The value of irrigated Texas cropland rose 9% on an annual basis through the first quarter of 2012, according to a survey conducted by the Federal Reserve Bank of Dallas. The quarterly survey found the value of dryland cropland was nearly unchanged while the value of ranchland was slightly weaker.
The Dallas Fed bank serves all of Texas as well as as southern New Mexico and northern Louisiana. On a district-wide basis, the survey found the value of irrigated cropland rose 8.8% on an annual basis and 1.8% versus the fourth quarter of 2011. The survey pegged the value of an average acre of irrigated cropland in the district at $1,843 an acre. The survey also found the value of dryland cropland within the district rose 0.8% annually and 5.3% on a quarter-v-quarter basis to an average district-wide value of $1,440 an acre. The survey pegged an average acre of district ranchland at $1,463 an acre, down 0.6% on an annual basis and down 0.9% on a quarterly basis.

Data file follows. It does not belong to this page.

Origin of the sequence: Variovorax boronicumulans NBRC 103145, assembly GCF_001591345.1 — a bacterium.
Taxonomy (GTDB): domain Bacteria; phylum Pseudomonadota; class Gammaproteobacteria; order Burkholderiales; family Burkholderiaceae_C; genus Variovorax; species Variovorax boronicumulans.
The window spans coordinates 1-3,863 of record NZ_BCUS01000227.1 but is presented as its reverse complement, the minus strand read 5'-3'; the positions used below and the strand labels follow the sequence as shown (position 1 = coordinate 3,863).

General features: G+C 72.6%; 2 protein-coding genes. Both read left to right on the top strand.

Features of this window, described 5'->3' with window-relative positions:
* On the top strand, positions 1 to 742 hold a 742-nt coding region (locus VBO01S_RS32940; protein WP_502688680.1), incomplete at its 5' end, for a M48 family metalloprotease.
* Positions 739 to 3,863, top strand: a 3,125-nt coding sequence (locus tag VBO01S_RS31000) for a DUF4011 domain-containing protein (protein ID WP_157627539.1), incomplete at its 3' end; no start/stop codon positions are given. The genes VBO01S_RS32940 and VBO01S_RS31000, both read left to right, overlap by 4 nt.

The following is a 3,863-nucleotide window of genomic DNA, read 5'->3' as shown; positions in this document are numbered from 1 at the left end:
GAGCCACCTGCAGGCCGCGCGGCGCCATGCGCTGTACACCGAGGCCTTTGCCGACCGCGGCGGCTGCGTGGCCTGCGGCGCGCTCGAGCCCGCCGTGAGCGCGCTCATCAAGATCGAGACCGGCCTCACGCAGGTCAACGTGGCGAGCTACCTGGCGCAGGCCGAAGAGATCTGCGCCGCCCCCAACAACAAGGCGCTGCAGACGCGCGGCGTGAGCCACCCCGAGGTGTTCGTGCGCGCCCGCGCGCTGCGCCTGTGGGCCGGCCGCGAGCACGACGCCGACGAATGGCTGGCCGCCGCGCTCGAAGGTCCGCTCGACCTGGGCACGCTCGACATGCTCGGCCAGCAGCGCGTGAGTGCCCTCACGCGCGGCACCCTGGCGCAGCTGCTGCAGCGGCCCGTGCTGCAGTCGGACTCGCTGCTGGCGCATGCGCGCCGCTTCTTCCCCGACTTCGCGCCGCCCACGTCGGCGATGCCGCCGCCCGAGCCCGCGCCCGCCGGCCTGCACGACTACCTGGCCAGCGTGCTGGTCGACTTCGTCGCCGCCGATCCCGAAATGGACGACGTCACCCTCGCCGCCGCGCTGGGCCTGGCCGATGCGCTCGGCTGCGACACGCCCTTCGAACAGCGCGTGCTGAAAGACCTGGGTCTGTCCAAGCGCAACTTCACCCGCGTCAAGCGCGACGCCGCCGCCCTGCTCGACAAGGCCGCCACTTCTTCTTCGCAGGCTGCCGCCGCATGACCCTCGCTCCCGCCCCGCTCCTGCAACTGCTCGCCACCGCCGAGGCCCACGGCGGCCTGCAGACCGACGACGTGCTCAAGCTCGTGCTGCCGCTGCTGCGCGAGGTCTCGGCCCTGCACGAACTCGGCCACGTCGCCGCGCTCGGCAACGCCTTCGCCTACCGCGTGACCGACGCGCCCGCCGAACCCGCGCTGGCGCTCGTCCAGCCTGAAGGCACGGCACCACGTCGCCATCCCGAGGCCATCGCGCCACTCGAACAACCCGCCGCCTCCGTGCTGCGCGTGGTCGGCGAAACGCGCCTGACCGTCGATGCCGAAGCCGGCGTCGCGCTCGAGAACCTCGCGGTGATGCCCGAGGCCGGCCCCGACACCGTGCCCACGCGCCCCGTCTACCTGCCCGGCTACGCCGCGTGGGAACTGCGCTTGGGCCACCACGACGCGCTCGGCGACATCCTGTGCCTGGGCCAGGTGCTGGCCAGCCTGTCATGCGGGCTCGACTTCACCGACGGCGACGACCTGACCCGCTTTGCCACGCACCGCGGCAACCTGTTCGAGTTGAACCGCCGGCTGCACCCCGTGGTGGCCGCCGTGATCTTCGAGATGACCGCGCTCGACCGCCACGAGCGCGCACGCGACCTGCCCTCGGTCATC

For Texas, the survey pegged the value of an acre of irrigated cropland at $1,700, up 8.7% annually and 3.2% quarterly. It said an average acre of Texas dryland cropland was $1,467, up 0.6% annually and 5.2% quarterly. The value of an acre of Texas ranchland was placed at $1,752, down 0.7% annually and down 1% quarterly.
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